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Xylella fastidiosa (Xf) is a xylem-limited bacterium that lives as a harmless …

Biology Articles » Botany » Plant Pathology » Leaf scorch symptoms are not correlated with bacterial populations during Pierce's disease » Discussion

- Leaf scorch symptoms are not correlated with bacterial populations during Pierce's disease


A robust and sensitive qPCR assay for the detection and quantification of Xf bacteria in planta was used to relate Xf populations to leaf-scorch symptoms during PD. The results show that the nature of the Xf population is patchy across whole leaves. Leaves can exhibit severe leaf-scorch symptoms in the absence of high concentrations of Xf, and there is no apparent relationship between the severity of leaf-scorch symptoms and Xf concentration. These results demonstrate that localized high concentrations of Xf are not necessary for the formation of leaf-scorch symptoms, and suggest the involvement of an elicited plant response in Xf pathogenesis.

Quantifying Xf in planta
Developing the means of quantifying Xf from plant specimens has been an object of intense study, and a variety of approaches have been developed including immunolocalization, bacterial culture, ELISA, transgenic fluorescent Xf, PCR, and qPCR, all with their individual caveats. qPCR was chosen for the present study because of its superior sensitivity, relative ease in processing many samples, and ability to be adapted to an automated high throughput format. Xf concentrations of 103 cells g–1 fresh weight were regularly detected in this study, a level of sensitivity approximately 100 times greater than that reported for ELISA (105 cells g–1 fresh weight) (Krivanek and Walker, 2005). This provides for the quantification of Xf from much smaller sample sizes (e.g. and the ability to produce a much more detailed look at the nature of Xf colonization. Furthermore, the assay is highly reproducible, illustrated by coefficients of variation (CVs) in the standard curve of 1% or less (Table 1) compared with 35% on average for ELISA (Krivanek and Walker, 2005). Several qPCR assays for Xf have been developed in different plant species (Oliveira et al., 2002; Schaad et al., 2002; Li et al., 2003; Osman and Rowhani, 2006), but the majority have only employed the technology for detection, not quantification. Baumgartner and Warren (2005) is the only published report that has used qPCR in order to quantify Xf in grapevine but in a different species, the PD-resistant Vitis californica. Therefore, this is the first application of a qPCR methodology to the PD-susceptible, domesticated grapevine.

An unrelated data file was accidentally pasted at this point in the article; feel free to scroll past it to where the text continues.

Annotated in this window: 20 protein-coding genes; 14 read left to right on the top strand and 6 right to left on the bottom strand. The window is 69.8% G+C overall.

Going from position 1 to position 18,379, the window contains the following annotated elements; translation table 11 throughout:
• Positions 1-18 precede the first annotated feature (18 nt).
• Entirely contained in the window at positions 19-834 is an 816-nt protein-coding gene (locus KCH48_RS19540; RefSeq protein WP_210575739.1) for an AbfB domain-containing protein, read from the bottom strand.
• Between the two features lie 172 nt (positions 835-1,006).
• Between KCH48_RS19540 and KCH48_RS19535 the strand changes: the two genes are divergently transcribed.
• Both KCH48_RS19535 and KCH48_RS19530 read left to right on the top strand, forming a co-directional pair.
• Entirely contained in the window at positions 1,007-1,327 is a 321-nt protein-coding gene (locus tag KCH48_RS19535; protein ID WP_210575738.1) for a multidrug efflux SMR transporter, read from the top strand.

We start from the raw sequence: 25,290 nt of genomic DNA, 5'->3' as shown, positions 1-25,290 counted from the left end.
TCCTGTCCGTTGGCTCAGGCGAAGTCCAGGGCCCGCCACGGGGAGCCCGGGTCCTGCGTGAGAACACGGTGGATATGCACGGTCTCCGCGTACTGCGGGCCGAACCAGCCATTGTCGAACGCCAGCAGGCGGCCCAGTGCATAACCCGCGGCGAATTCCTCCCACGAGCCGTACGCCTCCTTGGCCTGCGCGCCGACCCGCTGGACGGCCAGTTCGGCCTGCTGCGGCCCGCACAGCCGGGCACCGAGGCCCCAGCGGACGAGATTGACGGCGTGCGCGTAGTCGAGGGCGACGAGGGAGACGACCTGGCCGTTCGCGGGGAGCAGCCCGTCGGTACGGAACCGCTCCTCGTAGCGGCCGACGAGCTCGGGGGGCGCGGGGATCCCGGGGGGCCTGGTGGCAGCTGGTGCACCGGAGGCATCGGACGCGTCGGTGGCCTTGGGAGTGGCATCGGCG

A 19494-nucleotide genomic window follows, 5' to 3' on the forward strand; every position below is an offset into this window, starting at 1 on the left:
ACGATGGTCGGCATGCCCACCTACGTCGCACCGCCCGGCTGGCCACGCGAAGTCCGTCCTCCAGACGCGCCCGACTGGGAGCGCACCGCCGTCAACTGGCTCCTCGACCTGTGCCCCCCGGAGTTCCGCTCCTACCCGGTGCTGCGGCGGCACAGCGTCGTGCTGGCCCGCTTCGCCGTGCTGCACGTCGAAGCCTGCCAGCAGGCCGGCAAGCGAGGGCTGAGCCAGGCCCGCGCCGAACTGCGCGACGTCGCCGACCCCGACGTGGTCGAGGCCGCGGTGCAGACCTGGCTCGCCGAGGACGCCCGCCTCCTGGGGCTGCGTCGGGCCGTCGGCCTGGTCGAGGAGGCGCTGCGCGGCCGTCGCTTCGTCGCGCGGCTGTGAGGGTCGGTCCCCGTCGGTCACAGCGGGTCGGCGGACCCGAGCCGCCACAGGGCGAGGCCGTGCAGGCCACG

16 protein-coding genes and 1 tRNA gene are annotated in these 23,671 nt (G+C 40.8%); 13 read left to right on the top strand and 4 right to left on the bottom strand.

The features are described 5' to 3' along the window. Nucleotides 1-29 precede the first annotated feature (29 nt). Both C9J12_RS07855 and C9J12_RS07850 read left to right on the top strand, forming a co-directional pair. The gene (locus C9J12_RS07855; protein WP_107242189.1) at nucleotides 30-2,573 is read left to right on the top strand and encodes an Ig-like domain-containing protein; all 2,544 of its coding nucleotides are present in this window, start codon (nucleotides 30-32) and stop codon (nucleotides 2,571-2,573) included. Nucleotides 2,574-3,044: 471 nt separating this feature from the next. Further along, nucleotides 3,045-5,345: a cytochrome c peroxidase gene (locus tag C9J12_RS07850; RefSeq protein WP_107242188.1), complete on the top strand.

The crux of this methodology is isolating DNA template that is free from compounds having inhibitory effects on the reaction, and obtaining DNA from grapevine that is free from such compounds is notoriously difficult (Minsavage et al., 1994; Buzkan et al., 2003). In the current study, inhibition was uncommon, but also unpredictable. Inhibition occurred in some, but not other, individual leaf punch samples within the same leaf. This result should be of particular interest because the inhibition could lead to false negatives. The only solution is to evaluate every sample independently with the addition of an internal standard, as was done in this study.

The nature of Xf colonization and false negatives
Studies examining Xf in grapevine via fluorescent microscopy (Newman et al., 2003), by assessing a large number of field samples (Krell et al., 2006), as well as the study described here, all conclude that Xf has a patchy distribution within grapevine. Spatially variable concentrations are to be expected if the movement is dependent upon an irregular distribution of xylem conduit lengths and inter-vessel pit connections (Chatelet et al., 2006). As with the erratic inhibition discussed above, this knowledge impacts the interpretation of previously published findings and informs future experimental design. For example, many previous studies assessing Xf movement relied on only one or a few locations in order to evaluate Xf movement. This sampling approach, when used for diagnosis or for screens for resistant genotypes, may be wrought with false negatives (Fig. S2 in Supplementary material available at JXB online). Future studies would do better to utilize sampling methodologies that examine either a larger part of the plant, or a larger number of sampling locations in order to increase the likelihood of detecting Xf when it is present.

A number of previous studies in artificially inoculated grapevines demonstrate that Xf populations increase over time (Hopkins, 1985b; Fry and Milholland, 1990; Hill and Purcell, 1995); results confirmed by the current study. In the earlier studies Xf concentrations were often expressed in CFU ml–1 of extraction buffer, making direct comparisons with the present results difficult, but Hill and Purcell (1995) found populations of 108–109 CFU g–1 fresh weight, concentrations much greater than those detected in the majority of the samples that were positive for Xf in this study. This apparent discrepancy is explained by the fact that Hill and Purcell (1995) sampled at the point of inoculation, which is shown here to harbour concentrations of Xf (107–109 cells g–1 fresh weight) that are identical to those described in that work and much higher than in non-inoculated leaves. In fact, the majority of early studies quantifying Xf in grapevine did so by sampling at the point of inoculation, which may partly explain the common belief that high Xf concentrations are necessary for pathogenesis. Fry and Milholland (1990) reported populations of 104–106 CFU cm–1 of petiole at sites distal to the point of inoculation. Equivalent populations were regularly found in 1.5-cm-diameter leaf punch samples (see Fig. 3F, J–N).